improvements in public education, safety, welfare reform, and i described how worked with leaders in the other party to get results for the people. the bad economy, his decision, his choice serving as national party chairman rather than focusing on the economic crisis in virginia. it is the great, and answer a question in this campaign. how does a governor decide to take on a second job, giving partisan speeches, well over 100,000 jobs are lost here in virginia. if he had given his governorship the full attention, he might have avoided some mistakes like increase in college tuition by over 40%. if he had been listening to the people of virginia who are really facing tough times, he might not have proposed raising taxes on working people, working women, seniors, small business owners, and people earning $17,000. he might tip been against the sequestration deal threatening jobs in virginia right now. but he made different choices. soon, you'll get to choose. if i have the honor of being your senator, i will give all my energy to working with both parties and getting america us sending once again
take race into account in fashioning their student bodies to make sure there is educational diversity. >> what is the university of system for acceptance? guest: bic most kids from the top 10 system, the top 10 percentage of schools in texas. then it is about 75% of the class. the of a 25% is admitted on the way that most universities admit, the look of the entire file, academic credentials, but all other factors, life experiences, rick and assist the city -- race and ethnicity. the last part is what abigail objects to. there is no role for the government to be sort of people by race. >> the university of texas of austin's has what? guest: they say the supreme court has endorsed education and diversity as a compelling goal for the government and an exception to the usual rule that the government should not be classified people by race. it is true, and a 5-4 decision, the supreme court said that, but the key vote, sandra day o'connor, has retired, replaced by a more conservative judge, samuel alito, so in that they give us a new result. >> what is the result of this, who will hear it,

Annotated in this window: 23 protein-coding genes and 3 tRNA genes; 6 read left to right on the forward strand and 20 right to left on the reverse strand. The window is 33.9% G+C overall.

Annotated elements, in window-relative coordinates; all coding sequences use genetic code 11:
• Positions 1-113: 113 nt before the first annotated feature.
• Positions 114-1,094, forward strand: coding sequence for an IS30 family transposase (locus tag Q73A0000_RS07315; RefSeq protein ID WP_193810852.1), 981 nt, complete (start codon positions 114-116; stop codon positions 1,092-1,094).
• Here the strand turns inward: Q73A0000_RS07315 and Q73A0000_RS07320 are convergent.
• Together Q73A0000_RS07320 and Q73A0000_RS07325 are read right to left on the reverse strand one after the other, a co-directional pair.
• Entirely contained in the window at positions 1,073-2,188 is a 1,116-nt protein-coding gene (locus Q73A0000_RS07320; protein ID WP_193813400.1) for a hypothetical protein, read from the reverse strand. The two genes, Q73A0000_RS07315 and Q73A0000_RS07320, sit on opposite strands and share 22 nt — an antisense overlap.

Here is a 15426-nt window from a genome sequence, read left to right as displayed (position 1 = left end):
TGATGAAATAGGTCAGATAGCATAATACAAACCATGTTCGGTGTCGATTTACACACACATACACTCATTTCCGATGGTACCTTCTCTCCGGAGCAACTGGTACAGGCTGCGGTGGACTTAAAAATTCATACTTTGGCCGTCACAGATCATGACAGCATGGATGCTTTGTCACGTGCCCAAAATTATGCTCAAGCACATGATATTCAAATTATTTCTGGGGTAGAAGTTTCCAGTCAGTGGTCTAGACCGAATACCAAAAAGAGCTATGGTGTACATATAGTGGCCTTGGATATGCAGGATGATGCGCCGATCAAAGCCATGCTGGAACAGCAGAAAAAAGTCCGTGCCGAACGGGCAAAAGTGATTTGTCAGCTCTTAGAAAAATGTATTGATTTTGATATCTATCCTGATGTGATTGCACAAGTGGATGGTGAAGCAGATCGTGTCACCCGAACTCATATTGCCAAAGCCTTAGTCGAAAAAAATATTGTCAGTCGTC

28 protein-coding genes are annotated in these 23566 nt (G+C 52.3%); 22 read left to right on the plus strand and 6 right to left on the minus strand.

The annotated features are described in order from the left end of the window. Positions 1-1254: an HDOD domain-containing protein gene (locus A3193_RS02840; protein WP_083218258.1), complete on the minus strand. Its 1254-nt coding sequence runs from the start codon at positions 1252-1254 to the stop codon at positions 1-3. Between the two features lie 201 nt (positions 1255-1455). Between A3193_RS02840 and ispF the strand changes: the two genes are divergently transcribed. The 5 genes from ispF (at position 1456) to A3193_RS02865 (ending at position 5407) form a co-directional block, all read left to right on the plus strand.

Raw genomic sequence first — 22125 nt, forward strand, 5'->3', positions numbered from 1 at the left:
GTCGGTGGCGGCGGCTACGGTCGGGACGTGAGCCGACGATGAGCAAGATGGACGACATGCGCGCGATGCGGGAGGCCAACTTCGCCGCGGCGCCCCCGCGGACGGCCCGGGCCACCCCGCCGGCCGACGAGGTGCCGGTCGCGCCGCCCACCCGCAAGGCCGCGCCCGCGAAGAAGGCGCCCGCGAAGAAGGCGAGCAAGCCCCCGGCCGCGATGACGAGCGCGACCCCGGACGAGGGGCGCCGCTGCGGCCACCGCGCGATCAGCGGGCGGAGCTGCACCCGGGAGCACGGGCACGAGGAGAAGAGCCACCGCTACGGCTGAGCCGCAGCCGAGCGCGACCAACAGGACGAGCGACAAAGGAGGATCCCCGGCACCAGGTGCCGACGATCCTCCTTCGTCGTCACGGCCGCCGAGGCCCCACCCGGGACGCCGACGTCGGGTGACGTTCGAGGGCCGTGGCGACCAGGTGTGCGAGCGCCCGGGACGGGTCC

in the tax code are not loopholes at all. tax preferences, things like a college education and retirement savings belong in the tax code even after reform happens. they were put in the code on purpose, to make a middle-class lifestyle accessible and sustainable for american families. tax reform recognized this in 1986. even as we cleared out the underbrush of loopholes, which preserved versions of the mortgage interest deduction, the charitable deduction, the state and local property tax deduction. realized that as much as we want to make the code more efficient, these provisions were two essential to middle-class households. we have to abide by the same principle today. if we seek to protect the expenditures that are most essential to the middle-class, we still hope to reduce the deficit and we will need to find alternative revenue sources. this leads to the second principle of this new model for tax reform -- the tax rate for the highest earners should probably return to clinton-era levels and stay somewhere around there. this will come as heresy to some of those on the other side who n